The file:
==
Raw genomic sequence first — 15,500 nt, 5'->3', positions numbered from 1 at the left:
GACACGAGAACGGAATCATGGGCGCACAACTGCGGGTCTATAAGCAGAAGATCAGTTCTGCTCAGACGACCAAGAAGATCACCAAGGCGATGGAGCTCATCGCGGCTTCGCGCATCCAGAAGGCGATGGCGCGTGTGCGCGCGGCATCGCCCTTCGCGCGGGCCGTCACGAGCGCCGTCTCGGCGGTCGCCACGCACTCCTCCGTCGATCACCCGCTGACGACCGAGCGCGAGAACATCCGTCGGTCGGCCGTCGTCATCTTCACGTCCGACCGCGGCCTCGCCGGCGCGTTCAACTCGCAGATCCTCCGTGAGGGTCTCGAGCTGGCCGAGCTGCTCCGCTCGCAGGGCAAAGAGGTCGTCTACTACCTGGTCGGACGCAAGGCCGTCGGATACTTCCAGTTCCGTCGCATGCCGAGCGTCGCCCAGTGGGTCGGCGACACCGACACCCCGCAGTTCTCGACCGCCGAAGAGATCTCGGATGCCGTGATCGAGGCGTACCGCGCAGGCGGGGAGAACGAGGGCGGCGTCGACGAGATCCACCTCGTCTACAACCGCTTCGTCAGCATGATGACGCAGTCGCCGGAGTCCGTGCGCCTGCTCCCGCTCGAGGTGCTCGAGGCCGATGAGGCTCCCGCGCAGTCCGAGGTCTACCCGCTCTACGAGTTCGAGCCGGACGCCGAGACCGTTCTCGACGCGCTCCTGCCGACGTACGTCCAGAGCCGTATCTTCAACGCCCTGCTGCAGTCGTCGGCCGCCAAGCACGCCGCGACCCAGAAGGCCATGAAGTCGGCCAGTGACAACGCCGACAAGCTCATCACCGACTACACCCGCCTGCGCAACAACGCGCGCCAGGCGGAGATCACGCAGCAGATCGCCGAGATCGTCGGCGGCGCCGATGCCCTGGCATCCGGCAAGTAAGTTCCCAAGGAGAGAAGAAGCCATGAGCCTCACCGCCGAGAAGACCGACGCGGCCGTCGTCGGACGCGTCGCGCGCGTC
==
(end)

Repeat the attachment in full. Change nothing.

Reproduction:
Raw genomic sequence first — 15,500 nt, 5'->3', positions numbered from 1 at the left:
GACACGAGAACGGAATCATGGGCGCACAACTGCGGGTCTATAAGCAGAAGATCAGTTCTGCTCAGACGACCAAGAAGATCACCAAGGCGATGGAGCTCATCGCGGCTTCGCGCATCCAGAAGGCGATGGCGCGTGTGCGCGCGGCATCGCCCTTCGCGCGGGCCGTCACGAGCGCCGTCTCGGCGGTCGCCACGCACTCCTCCGTCGATCACCCGCTGACGACCGAGCGCGAGAACATCCGTCGGTCGGCCGTCGTCATCTTCACGTCCGACCGCGGCCTCGCCGGCGCGTTCAACTCGCAGATCCTCCGTGAGGGTCTCGAGCTGGCCGAGCTGCTCCGCTCGCAGGGCAAAGAGGTCGTCTACTACCTGGTCGGACGCAAGGCCGTCGGATACTTCCAGTTCCGTCGCATGCCGAGCGTCGCCCAGTGGGTCGGCGACACCGACACCCCGCAGTTCTCGACCGCCGAAGAGATCTCGGATGCCGTGATCGAGGCGTACCGCGCAGGCGGGGAGAACGAGGGCGGCGTCGACGAGATCCACCTCGTCTACAACCGCTTCGTCAGCATGATGACGCAGTCGCCGGAGTCCGTGCGCCTGCTCCCGCTCGAGGTGCTCGAGGCCGATGAGGCTCCCGCGCAGTCCGAGGTCTACCCGCTCTACGAGTTCGAGCCGGACGCCGAGACCGTTCTCGACGCGCTCCTGCCGACGTACGTCCAGAGCCGTATCTTCAACGCCCTGCTGCAGTCGTCGGCCGCCAAGCACGCCGCGACCCAGAAGGCCATGAAGTCGGCCAGTGACAACGCCGACAAGCTCATCACCGACTACACCCGCCTGCGCAACAACGCGCGCCAGGCGGAGATCACGCAGCAGATCGCCGAGATCGTCGGCGGCGCCGATGCCCTGGCATCCGGCAAGTAAGTTCCCAAGGAGAGAAGAAGCCATGAGCCTCACCGCCGAGAAGACCGACGCGGCCGTCGTCGGACGCGTCGCGCGCGTC